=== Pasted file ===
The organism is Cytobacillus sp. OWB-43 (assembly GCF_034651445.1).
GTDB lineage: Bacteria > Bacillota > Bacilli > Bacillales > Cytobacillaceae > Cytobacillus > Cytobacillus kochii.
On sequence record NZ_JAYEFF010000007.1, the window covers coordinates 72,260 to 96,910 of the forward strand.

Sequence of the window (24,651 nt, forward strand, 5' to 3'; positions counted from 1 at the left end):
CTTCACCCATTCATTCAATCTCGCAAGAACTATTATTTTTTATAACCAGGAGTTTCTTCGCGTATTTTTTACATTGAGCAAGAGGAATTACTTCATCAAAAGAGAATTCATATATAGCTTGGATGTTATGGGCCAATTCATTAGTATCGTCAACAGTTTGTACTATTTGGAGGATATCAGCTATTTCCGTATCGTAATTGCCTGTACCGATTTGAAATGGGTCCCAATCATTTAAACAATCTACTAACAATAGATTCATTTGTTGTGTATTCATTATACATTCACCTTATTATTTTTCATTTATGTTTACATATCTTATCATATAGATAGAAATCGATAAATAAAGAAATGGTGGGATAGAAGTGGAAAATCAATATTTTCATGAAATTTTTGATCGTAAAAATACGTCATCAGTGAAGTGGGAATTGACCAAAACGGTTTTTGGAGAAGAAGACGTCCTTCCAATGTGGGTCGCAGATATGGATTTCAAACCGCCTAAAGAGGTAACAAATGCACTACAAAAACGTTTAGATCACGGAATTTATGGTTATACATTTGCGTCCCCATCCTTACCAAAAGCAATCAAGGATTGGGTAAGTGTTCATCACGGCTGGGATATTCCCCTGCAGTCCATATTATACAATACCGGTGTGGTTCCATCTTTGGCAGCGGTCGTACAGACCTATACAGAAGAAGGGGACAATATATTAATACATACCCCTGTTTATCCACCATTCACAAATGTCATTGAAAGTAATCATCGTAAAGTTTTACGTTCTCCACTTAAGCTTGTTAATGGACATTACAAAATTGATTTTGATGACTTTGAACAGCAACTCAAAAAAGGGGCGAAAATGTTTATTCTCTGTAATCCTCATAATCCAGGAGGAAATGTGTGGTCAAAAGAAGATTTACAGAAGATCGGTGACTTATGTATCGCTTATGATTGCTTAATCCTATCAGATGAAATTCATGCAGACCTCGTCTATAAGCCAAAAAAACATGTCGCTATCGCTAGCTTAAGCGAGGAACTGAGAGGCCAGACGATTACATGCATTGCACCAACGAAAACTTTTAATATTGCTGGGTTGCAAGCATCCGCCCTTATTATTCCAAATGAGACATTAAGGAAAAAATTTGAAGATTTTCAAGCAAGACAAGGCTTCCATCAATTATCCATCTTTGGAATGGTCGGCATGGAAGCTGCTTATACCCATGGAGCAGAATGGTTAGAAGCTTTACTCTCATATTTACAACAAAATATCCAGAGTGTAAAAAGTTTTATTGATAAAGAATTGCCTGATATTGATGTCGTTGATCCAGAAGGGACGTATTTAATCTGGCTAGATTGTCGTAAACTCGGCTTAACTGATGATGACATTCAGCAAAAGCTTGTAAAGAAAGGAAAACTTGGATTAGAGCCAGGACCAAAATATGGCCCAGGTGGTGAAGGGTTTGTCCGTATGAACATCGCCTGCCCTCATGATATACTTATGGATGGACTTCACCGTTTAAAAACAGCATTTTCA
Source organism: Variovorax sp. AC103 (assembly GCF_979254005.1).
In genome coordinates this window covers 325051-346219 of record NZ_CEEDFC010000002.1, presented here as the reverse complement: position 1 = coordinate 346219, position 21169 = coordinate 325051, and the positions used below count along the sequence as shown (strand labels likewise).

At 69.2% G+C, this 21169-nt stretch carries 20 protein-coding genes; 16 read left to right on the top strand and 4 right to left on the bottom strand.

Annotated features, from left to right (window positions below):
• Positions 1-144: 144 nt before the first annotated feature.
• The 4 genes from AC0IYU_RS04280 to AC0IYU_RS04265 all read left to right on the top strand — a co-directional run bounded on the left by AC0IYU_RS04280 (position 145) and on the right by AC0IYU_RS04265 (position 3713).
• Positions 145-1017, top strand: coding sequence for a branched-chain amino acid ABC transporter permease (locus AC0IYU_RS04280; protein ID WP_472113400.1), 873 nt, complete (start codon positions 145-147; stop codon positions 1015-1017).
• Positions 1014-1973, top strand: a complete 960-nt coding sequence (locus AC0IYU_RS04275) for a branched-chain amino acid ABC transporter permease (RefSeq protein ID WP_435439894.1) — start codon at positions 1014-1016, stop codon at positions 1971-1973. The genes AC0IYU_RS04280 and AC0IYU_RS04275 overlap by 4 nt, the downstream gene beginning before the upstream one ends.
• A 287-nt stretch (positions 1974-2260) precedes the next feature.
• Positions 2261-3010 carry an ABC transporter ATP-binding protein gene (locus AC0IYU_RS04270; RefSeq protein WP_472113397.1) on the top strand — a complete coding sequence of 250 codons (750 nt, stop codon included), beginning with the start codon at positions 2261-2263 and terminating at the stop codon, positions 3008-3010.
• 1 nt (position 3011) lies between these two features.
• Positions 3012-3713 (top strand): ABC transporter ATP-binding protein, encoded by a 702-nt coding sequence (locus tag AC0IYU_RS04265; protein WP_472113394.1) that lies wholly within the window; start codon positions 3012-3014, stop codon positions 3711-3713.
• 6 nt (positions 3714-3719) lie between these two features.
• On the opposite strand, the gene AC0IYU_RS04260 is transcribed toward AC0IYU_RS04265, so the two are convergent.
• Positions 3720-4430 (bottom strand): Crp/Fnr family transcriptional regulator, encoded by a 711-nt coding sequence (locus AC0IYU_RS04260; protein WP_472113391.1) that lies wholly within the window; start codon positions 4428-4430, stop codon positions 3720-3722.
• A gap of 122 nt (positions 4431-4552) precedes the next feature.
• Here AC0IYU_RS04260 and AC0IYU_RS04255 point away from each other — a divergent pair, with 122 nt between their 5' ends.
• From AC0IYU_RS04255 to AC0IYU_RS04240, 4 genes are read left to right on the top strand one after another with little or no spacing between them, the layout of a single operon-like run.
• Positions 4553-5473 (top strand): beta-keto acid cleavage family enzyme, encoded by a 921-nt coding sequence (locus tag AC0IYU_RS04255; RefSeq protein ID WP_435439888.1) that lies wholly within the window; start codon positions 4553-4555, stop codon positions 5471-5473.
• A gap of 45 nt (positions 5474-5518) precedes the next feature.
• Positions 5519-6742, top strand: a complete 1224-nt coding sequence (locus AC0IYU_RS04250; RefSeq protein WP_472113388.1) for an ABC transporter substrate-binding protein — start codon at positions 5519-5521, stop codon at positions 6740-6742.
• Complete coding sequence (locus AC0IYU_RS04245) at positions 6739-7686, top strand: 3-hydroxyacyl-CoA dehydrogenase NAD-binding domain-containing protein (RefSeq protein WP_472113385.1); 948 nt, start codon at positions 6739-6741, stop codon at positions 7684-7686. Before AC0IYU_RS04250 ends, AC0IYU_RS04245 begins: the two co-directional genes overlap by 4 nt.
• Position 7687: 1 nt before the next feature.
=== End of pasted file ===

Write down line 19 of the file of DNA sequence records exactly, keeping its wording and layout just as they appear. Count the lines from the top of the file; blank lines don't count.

• On the opposite strand, the gene AC0IYU_RS04260 is transcribed toward AC0IYU_RS04265, so the two are convergent.